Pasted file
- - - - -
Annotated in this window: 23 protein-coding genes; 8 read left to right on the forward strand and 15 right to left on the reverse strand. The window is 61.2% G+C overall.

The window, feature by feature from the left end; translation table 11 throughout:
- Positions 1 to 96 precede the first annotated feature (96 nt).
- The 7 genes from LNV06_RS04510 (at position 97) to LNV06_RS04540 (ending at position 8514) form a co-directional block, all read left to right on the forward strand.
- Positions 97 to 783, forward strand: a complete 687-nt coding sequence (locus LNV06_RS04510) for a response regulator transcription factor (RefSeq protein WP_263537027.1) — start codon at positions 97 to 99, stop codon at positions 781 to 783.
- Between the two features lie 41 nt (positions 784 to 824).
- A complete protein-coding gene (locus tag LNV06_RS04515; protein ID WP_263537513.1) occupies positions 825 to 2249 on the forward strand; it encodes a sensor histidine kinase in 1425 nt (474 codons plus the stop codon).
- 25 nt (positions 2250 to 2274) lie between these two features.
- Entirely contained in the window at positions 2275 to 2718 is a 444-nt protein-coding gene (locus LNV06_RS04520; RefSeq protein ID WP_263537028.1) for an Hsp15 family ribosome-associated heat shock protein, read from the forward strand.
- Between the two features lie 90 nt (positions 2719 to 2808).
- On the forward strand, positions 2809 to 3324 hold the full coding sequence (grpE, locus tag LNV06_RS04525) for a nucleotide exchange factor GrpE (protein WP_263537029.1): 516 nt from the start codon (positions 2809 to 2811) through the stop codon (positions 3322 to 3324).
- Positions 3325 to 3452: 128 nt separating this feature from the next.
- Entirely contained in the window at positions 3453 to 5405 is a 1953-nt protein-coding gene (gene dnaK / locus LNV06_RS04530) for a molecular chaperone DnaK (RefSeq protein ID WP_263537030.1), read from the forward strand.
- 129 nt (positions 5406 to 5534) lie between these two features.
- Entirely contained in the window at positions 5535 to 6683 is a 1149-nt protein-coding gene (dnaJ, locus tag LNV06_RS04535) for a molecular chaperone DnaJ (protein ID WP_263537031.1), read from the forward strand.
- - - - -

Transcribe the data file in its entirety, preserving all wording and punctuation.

Annotated in this window: 23 protein-coding genes; 8 read left to right on the forward strand and 15 right to left on the reverse strand. The window is 61.2% G+C overall.

The window, feature by feature from the left end; translation table 11 throughout:
- Positions 1 to 96 precede the first annotated feature (96 nt).
- The 7 genes from LNV06_RS04510 (at position 97) to LNV06_RS04540 (ending at position 8514) form a co-directional block, all read left to right on the forward strand.
- Positions 97 to 783, forward strand: a complete 687-nt coding sequence (locus LNV06_RS04510) for a response regulator transcription factor (RefSeq protein WP_263537027.1) — start codon at positions 97 to 99, stop codon at positions 781 to 783.
- Between the two features lie 41 nt (positions 784 to 824).
- A complete protein-coding gene (locus tag LNV06_RS04515; protein ID WP_263537513.1) occupies positions 825 to 2249 on the forward strand; it encodes a sensor histidine kinase in 1425 nt (474 codons plus the stop codon).
- 25 nt (positions 2250 to 2274) lie between these two features.
- Entirely contained in the window at positions 2275 to 2718 is a 444-nt protein-coding gene (locus LNV06_RS04520; RefSeq protein ID WP_263537028.1) for an Hsp15 family ribosome-associated heat shock protein, read from the forward strand.
- Between the two features lie 90 nt (positions 2719 to 2808).
- On the forward strand, positions 2809 to 3324 hold the full coding sequence (grpE, locus tag LNV06_RS04525) for a nucleotide exchange factor GrpE (protein WP_263537029.1): 516 nt from the start codon (positions 2809 to 2811) through the stop codon (positions 3322 to 3324).
- Positions 3325 to 3452: 128 nt separating this feature from the next.
- Entirely contained in the window at positions 3453 to 5405 is a 1953-nt protein-coding gene (gene dnaK / locus LNV06_RS04530) for a molecular chaperone DnaK (RefSeq protein ID WP_263537030.1), read from the forward strand.
- 129 nt (positions 5406 to 5534) lie between these two features.
- Entirely contained in the window at positions 5535 to 6683 is a 1149-nt protein-coding gene (dnaJ, locus tag LNV06_RS04535) for a molecular chaperone DnaJ (protein ID WP_263537031.1), read from the forward strand.